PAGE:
Thursday, February 23, 2012

On islands

No man is an island, but this one was. The traffic split around him, stuck in the middle of the road. An island, floating in a sea of vehicles. The drivers were annoyed at this intermission in their otherwise smoothly flowing day. The man, the island, was moving, but it was so slowly that it barely was recognizable to the human eye. He reminded me of a turtle, dragging one leg after the other, pushing his walker ahead of him. The device seemed to offer him as much trouble as support, as he hardly had the strength to even push it.

He had missed the stop light. Whether the reason was that he cared not for such things as stoplights or pedestrian crossings - or if his lack of speed simply had prevented him from crossing the road in time - was less certain. I didn't see how it started. I only saw him there, the man, turtle, island, looking terrified and terrible. He didn't really stand at risk of being hit by a car - they drove past him, or they waited. But he might not have realized that. Besides, being stuck in traffic - literally - like that, with absolutely no means of his own to get out of the situation, must have been scary.

I was standing at the other side of the street. Lest I wanted to get stuck between the cars too, there was nothing I could do. Besides, it didn't tempt me. Going over there. Touching him. He looked like he hadn't seen a piece of soap in this decade.

Fortunately, someone else overcame such petty obstacles. The driver of one of the front cars blocked by this pedestrian wreck got out of his car and walked over to the man, the turtle, the island. I was worried for a moment that the driver was going to yell at the old man. He looked like the type - young, bald, muscular, tough. Fancy car. But sometimes our stereotypes put us to shame. The younger man bent down to the crippled man, and talked to him. Took his arm around his own shoulder, helped him move forward.

After a while, the lights changed again. The other pedestrians who had been standing at the side of the road approached the stranded island and its savior. "Let me help him," one man said to the young driver, "and then you can go back to your car."

But he wouldn't. The fancy car stood abandoned, blocked no longer by an island, but by an act of kindness.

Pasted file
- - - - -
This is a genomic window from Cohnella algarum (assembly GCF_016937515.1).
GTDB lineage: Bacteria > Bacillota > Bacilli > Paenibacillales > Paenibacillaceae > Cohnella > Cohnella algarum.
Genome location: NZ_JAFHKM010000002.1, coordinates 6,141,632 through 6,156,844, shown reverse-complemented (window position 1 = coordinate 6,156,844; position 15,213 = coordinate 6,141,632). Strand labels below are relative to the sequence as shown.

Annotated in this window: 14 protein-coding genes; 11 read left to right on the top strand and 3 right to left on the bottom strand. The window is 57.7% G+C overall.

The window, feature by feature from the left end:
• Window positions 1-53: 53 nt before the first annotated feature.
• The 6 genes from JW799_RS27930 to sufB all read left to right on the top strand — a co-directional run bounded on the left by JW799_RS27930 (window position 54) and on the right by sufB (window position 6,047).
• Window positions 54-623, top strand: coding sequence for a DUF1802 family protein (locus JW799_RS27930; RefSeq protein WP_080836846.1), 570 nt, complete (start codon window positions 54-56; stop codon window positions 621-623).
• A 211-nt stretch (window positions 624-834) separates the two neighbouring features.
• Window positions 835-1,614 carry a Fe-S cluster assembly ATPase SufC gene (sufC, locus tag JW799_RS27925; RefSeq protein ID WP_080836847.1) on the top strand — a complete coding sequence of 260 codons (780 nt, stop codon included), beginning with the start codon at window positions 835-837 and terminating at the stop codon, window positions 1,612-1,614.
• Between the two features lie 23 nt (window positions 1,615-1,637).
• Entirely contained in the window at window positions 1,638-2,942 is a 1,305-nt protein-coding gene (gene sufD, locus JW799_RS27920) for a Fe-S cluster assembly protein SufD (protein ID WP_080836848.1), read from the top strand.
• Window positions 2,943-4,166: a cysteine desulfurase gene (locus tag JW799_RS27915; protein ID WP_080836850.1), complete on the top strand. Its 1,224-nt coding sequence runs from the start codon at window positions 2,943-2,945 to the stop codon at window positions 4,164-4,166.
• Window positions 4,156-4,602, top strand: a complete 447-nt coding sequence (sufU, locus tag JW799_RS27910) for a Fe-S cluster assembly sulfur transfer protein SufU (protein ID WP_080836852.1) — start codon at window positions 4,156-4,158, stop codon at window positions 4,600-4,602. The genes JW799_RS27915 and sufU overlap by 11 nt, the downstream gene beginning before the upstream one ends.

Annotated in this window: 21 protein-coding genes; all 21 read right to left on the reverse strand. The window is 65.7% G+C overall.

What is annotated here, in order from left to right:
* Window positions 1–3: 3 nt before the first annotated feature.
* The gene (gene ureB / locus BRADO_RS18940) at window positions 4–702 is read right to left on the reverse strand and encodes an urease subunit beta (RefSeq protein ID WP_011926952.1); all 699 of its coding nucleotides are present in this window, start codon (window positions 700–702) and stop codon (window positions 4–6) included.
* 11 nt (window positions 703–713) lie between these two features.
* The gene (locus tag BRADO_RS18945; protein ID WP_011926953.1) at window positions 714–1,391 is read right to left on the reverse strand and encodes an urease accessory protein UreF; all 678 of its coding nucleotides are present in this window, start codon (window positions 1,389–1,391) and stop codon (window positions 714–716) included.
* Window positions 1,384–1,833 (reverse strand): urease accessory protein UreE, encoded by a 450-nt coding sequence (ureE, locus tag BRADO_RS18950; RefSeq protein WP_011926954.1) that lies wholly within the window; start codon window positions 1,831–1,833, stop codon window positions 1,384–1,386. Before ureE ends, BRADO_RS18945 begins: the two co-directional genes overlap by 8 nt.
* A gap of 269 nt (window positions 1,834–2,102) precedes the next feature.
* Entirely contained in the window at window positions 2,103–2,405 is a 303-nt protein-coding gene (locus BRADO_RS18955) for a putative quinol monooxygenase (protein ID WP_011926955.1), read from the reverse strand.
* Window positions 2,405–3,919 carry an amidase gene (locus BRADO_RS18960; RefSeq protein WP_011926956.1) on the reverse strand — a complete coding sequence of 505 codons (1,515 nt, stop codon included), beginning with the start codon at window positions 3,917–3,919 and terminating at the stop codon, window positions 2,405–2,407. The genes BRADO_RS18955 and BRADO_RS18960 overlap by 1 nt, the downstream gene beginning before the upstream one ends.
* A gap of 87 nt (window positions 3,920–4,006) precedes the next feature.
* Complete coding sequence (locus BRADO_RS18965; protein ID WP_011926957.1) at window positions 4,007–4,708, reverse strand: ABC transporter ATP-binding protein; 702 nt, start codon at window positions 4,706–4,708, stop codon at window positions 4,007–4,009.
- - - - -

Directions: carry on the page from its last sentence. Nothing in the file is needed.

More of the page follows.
In the end, they both helped the old man cross the road. They didn't make it on that first stoplight. Perhaps not even the second. When I turned to look after having crossed from the opposite direction, they had still only come about halfway. When I returned after having run my errands, everything was back to normal. Traffic ran as usual.

The old man was still there, though, at the curb of the opposite side of the road. He was still dragging his feet along, moving at the speed of a turtle, or a large island - a continent, perhaps. I don't know where he was going. I hope he got there safe.


Michael Offutt, Tebow Cult Initiate said...

I suspect the old man did it on purpose. This shit happens all the time where I live. Homeless people who have nothing, can at least impact the lives of those who do have things by throwing themselves into traffic. They walk purposefully slow because their existence is important, and forces you to acknowledge them.

I'm kind of torn in my feelings of the homeless. I know many of them and help many of them as a part of my job. A lot (not all) are con artists and criminals. They boldly confess to you their sins when they get to know you. But there are others too that have landed in this predicament not due to choices, but due to forces out of their control. It is those that I want to help the most.

Melody said...


Kelly said...

What a lovely, lovely story.

mshatch said...

I can only concur with Melody and Kelly.

Cruella Collett said...

Michael - your view on the homeless is probably a lot more complex than mine, due to your experience with working with them. I can only judge from what I saw. I've seen this man before, though - he seems to have a specific route he takes each day. Don't know where to or where from, but I often see him on a bench by the closest bus stop to that crossing, resting after what apparently is an exhausting walk for him. I have no grounds for judging whether he stopped the traffic on purpose or not. I don't think he was walking slowly on purpose, though. His legs barely seemed to fuction - in fact - his body barely seemed to function. I suspect long time alcoholic and/or other substance abuse, and that is sad whether it is the result of a conscious choice or not.

And yes. Despute the sadness of this (I almost cried in the middle of the street), the act of kindness from those other men struck me as real beautiful.

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